Temporary Rule to Allow Certain S Corporations to Reorganize as Partnerships Without Tax. This provision allows eligible S corporations to reorganize as partnerships without such reorganizations triggering tax. Eligible S corporation means any corporation that was an S corporation on May 13, 1996 (prior to the publication of current law “check the box” regulations with respect to entity classification). The eligible S corporation must completely liquidate and transfer substantially all of its assets and liabilities to a domestic partnership during the two-year period beginning on December 31, 2021.
Why are S corporations converting to partnerships? Not clear, but something is up.
How Many Businesses? How Many Jobs?
One question we often get is how many businesses would be affected by the tax hikes in the Neal draft. As the above table highlights, the bulk of the rate hikes are targeted at pass-through businesses earning above $400,000, although family businesses with their ownership held in trusts will be hit at almost any income level.
A recent Treasury study shows that about 1.6 million business owners will be subject to the higher individual rates. 100,000 or so make enough to run up against the 199A cap in the bill, representing about 20 percent of all pass-through income. Another 12 million are at risk of the cap on 199A deductions if they hold their ownership interests in trust. How many is that? Hard to say.
Same goes for the 3 percent Surtax. The headline says the Surtax applies to incomes exceeding $5 million, but the details say it also applies to pass-through ownership held in trust at just $100,000. Trusts are common, but it is not immediately clear how many businesses that provision will impact. What is clear is that an S Corporation with trusts and income exceeding $450,000 will pay top rates over 46 percent.
So at least 1.6 million pass-through owners will see their taxes go up. For those that hold their ownership in trust, their rates will rise once they exceed $50,000. Businesses facing a tax hike represent about half of all pass-through income, and they employ tens of millions of workers.
Trusts and Estates
As noted above, the 199A deduction cap and 3 percent Surtax would apply to pass-through business owners with incomes much lower than the headline thresholds if they use trusts. For pass-through ownership in trusts or estates:
- The cap on total 199A deductions would be $10,000, not $500,000. That would affect an owner with as little as $50,000 of qualified pass-through income.
- The threshold for the 3 percent Surtax would be $100,000, not $5 million.
Using trusts is a common practice for established family businesses, and not something necessarily tied to tax strategies, so it is unclear why the Committee (and the JCT) is targeting them. If they are concerned about gaming, why not just impose attribution rules for the beneficiaries of trusts holding pass-through ownership shares? And why estates? Having ownership shares held by an estate is not exactly a choice.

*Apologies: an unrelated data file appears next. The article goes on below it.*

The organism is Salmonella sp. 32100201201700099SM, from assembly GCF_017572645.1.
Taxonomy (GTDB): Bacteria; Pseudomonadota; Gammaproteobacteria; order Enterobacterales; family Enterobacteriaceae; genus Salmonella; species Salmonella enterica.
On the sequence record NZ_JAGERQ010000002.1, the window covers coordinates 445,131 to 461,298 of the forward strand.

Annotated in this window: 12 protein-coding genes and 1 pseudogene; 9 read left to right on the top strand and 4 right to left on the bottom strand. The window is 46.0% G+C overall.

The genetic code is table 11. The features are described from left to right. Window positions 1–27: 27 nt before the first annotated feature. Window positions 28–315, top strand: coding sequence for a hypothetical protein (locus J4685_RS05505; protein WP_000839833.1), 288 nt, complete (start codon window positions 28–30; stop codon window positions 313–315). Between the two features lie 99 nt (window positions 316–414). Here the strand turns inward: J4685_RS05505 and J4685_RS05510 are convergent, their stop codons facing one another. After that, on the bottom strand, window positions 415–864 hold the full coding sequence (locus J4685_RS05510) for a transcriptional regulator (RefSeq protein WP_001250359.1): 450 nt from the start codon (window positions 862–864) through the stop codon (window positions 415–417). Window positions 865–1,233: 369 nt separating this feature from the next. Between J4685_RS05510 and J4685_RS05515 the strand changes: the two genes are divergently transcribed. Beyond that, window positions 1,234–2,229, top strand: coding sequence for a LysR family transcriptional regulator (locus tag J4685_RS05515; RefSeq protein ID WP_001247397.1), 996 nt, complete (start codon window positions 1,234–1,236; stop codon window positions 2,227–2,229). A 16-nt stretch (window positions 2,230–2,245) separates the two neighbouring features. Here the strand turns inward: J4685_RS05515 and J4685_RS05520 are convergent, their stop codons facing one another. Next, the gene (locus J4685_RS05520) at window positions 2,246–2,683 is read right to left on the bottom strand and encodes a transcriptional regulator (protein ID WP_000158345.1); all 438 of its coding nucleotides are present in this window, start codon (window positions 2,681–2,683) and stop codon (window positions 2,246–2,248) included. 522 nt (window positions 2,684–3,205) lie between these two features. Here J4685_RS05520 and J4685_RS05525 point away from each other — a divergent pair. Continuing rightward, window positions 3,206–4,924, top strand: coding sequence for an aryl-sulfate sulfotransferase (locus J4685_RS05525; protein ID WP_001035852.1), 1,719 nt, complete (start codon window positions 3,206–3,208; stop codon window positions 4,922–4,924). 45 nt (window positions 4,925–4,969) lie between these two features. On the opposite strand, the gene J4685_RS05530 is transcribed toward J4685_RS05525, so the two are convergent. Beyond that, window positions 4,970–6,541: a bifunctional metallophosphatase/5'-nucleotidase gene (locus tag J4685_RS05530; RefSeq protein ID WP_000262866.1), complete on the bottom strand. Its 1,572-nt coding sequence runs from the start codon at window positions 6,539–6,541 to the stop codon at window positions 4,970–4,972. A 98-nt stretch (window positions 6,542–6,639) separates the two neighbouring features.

For those worried about effective dates, the increase in the capital gains rate would apply to “taxable years ending after September 13, 2021.” A section-by-section circulated by the Committee states:
A transition rule provides that the preexisting statutory rate of 20% continues to apply to gains and losses for the portion of the taxable year prior to the date of introduction.” The section-by-section also makes clear any capital gains realized after the date of introduction but arising from transactions entered into before the date of introduction pursuant to a written binding contract are treated as occurring prior to the date of introduction.
We believe “date of introduction” in this case means September 13th. Most of the estate tax changes would take effect 1/1/22. The limitations on Grantor trusts, however, would take effect on date of enactment.
Notably missing from the Neal package was any solution on SALT. We expect to see a SALT amendment offered in committee, so stay tuned. Any amendment would need to be offset with corresponding tax hikes, and SALT relief is expensive. Full repeal would reduce revenues by $300-$400 billion.
Where is all this headed? Nobody knows. The public goal for both the House and the Senate is to adopt this package this month, but as Politico’s Brian Faler points out, “though lawmakers have been working behind the scenes to narrow their differences, it’s clear the [Senate and House] are on a collision course on several fronts.”
For his part, Finance Chair Ron Wyden continues to release new legislative proposals, including as recently as Friday, and will want to leave his mark on the final product.
Meanwhile, Senator Joe Manchin said in no uncertain terms on Sunday he will not support a legislative package with a $3.5 trillion price tag:
“(Senate Majority Leader Chuck Schumer) will not have my vote on $3.5 (trillion) and Chuck knows that, and we’ve talked about this,” the West Virginia senator [said].
…”We’ve already put out $5.4 trillion and we’ve tried to help Americans in every way we possibly can and a lot of the help that we’ve put out there is still there and it’s going to run clear until next year, 2022, so what’s the urgency? What’s the urgency that we have?” Manchin said. “It’s not the same urgency that we had with the American Rescue Plan. We got that out the door quickly. That was about $2 trillion.”
Manchin went on to say that “there’s no way” Congress can meet the timeline set by House Speaker Nancy Pelosi to pass it.
So the Ways and Means Committee is pressing ahead with a massive tax hike on private businesses right on the tail end of the pandemic.
The bill rolled out this week doesn’t appear to be viable in the Senate and may not have the votes to pass the House either. The Speaker would like to get this done by the end of the month, so the House can adopt both the reconciliation bill and the bipartisan infrastructure package at the same time but, given the size and array of issues under consideration, its hard to imagine how that might happen.
The best thing the business community can do is to 1) read the bill, 2) assess how it will harm your business, and 3) communicate that reality to your elected officials. This is one of the biggest tax hikes ever considered, its being considered in a rush, and it has the potential to completely alter the business and employment landscape of the country for the worse. Rank and file members of the House and Senate need to understand that.